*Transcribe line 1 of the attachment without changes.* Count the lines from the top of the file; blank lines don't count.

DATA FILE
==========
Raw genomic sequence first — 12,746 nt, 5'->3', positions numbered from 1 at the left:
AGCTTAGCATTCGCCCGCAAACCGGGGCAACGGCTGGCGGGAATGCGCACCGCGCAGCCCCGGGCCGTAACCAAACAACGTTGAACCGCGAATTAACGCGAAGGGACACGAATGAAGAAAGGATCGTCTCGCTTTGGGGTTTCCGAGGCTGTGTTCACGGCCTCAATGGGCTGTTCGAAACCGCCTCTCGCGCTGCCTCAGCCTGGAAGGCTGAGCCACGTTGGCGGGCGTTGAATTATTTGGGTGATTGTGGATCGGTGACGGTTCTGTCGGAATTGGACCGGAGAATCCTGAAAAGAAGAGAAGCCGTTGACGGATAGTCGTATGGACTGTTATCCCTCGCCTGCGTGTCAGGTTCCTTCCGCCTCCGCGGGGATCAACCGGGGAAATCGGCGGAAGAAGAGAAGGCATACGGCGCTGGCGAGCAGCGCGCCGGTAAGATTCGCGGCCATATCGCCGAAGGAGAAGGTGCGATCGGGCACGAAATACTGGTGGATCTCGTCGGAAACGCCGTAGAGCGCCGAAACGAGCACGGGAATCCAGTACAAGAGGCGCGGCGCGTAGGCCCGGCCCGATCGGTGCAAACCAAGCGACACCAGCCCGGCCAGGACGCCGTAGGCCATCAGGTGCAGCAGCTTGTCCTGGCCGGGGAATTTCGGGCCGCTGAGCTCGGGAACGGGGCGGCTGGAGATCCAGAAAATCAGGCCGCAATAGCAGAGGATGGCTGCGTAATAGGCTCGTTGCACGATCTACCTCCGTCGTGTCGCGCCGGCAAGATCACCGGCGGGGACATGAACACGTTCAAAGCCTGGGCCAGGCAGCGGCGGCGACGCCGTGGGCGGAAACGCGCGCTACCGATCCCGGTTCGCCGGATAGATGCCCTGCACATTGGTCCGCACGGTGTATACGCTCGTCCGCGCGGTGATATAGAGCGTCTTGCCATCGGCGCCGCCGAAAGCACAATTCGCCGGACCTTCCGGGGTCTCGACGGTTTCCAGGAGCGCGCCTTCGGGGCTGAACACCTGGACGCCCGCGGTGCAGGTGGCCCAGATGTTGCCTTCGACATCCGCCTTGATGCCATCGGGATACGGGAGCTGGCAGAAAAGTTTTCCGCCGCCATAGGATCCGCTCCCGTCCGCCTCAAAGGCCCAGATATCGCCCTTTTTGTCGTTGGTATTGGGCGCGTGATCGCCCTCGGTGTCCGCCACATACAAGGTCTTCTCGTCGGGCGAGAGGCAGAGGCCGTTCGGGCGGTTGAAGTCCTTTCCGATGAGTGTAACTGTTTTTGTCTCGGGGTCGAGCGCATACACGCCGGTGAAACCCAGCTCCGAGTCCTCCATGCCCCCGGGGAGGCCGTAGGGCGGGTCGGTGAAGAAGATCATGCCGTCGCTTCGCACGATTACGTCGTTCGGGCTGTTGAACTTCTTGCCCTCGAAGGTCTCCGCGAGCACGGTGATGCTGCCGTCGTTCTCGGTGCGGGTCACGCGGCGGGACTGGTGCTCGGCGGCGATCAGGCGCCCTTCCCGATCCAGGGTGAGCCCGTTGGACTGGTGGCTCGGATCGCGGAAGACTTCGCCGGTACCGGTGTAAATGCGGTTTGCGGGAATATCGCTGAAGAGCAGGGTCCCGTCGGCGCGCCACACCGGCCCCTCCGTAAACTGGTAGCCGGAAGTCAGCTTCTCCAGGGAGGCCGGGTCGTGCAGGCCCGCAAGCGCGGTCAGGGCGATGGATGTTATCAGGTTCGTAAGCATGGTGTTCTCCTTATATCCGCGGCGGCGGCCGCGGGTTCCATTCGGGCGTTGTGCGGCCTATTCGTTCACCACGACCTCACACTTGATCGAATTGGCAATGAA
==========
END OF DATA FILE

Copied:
Raw genomic sequence first — 12,746 nt, 5'->3', positions numbered from 1 at the left: